Jersey City received more than 4,400 records requests in the two previous years and may exceed 5,000 this year.
“OPRA is not perfect but there are so many bigger problems in NJ that deserve the focus,” Fulop added. “The optics of ramming it through during lame duck are just bad.”
Gov. Philip Murphy, a Democrat in his second term, has not taken a public position on revising OPRA, and it’s unclear if he would sign legislation that reaches his desk.
The League of Municipalities argues that the Open Public Records Act is a boon for businesses that use public records to generate sales leads for household services or mailing lists for mortgage refinance offers. They want to be able to charge businesses a premium for time-intensive searches rather than having taxpayers fund a clerk’s time for such requests.
Lawyers who are experts on the Open Public Records Act have expressed concerns about any legislation, including changes to rules governing commercial requests, being pushed through with only four legislative meeting days left.
Attorney Walter Luers said changes could have unintended consequences.
“Regarding commercial requests, the concern will always be that a solution intended for one narrow type of request will be applied broadly to many or all requestors, unfairly,” Luers said.
Attorney CJ Griffin said lawyers who need to access public records, real estate agents, private investigators who use public records as part of their work, expert witnesses who use public records for their reports, social justice organizations, bloggers who are not members of the news media, title companies, and people who are in the construction industry who access property records should be deeply concerned about any changes related to commercial records.
Griffin said addressing issues with commercial requests through legislation needs to be done in a thoughtful way that doesn’t just create more work for a clerk.
“A rushed process doesn’t give us the best outcome. And ‘commercial’ needs to be narrowly and accurately defined — the definitions in prior bill versions are problematic,” Griffin said, adding that she would rather see the Legislature appropriate money for grants so that towns can purchase software to help track OPRA requests and put many documents online or make them accessible via an online tool.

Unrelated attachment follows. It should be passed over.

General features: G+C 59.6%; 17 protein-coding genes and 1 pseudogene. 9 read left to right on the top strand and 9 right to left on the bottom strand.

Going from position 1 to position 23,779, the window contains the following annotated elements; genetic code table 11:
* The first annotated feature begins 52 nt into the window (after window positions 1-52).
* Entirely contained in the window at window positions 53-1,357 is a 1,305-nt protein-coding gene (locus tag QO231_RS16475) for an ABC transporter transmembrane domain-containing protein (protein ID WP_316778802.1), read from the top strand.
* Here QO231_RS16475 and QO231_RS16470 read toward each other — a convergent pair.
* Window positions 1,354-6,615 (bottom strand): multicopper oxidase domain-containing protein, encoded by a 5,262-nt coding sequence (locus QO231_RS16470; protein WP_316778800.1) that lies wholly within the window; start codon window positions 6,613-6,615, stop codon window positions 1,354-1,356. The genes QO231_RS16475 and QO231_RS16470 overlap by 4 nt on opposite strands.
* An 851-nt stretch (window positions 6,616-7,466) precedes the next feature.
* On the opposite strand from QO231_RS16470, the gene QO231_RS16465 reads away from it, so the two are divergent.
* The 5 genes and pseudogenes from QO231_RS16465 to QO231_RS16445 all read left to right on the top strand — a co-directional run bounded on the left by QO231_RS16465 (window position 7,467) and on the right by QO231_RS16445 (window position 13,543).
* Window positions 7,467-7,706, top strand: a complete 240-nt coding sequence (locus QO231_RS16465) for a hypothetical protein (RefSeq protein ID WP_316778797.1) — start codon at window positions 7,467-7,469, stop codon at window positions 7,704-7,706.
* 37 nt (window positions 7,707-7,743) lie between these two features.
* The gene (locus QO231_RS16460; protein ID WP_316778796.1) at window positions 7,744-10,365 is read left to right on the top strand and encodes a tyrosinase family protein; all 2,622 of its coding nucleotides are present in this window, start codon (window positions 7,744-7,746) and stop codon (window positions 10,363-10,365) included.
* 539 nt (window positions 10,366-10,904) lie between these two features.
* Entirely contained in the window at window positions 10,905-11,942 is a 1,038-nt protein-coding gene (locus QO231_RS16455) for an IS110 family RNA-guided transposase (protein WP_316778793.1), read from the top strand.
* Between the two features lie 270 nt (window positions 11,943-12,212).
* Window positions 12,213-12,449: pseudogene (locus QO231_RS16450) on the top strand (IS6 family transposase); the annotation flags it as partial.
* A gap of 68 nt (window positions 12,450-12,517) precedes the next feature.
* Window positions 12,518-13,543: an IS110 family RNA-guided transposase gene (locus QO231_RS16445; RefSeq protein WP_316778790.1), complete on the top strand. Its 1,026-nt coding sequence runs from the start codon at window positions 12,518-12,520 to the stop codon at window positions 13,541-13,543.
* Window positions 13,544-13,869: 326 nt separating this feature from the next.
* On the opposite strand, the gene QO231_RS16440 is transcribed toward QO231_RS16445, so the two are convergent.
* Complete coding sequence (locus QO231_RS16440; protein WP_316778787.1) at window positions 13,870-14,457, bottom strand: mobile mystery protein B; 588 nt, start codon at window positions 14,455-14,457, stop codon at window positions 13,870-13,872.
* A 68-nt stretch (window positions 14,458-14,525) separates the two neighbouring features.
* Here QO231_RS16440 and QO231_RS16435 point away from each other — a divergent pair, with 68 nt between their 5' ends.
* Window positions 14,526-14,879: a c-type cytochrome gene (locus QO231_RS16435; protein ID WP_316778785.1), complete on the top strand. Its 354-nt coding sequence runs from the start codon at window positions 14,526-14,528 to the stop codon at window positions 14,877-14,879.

“ Let’s not narrow access — let’s expand it while making the clerk’s job easier,” Griffin said, urging legislators to fulfill promises of a transparent process with plenty of time for the public to weigh in.
“We don’t know what the bill will say and there’s not enough time to create thoughtful policy and to think about bigger consequences,” Griffin said.
Good government advocates have been reviewing Open Public Records Act logs in recent weeks to analyze what kinds of requests are routinely being made to records custodians.
“What clerks are complaining about are real estate attorneys or agents filing requests for property records, which everyone needs to buy a home and become a property taxpayer. That’s a basic government service, but the clerks label them commercial requests,” Griffin said. “ They also complain about attorneys filing requests for crash reports, but the proposed way of solving it isn’t going to work. Instead of an attorney filing four requests a month to get them weekly, they’ll file two.”
Griffin said some of the proposed changes that have been suggested would create the same or more work for records custodians.
“None of these changes make sense. They create more work for custodians. Now they will have to log how many requests any particular person makes, or fact-check whether it is ‘commercial’ or not,” Griffin said. “And to the extent they intend to exempt information, that’s just one more thing a clerk has to redact.”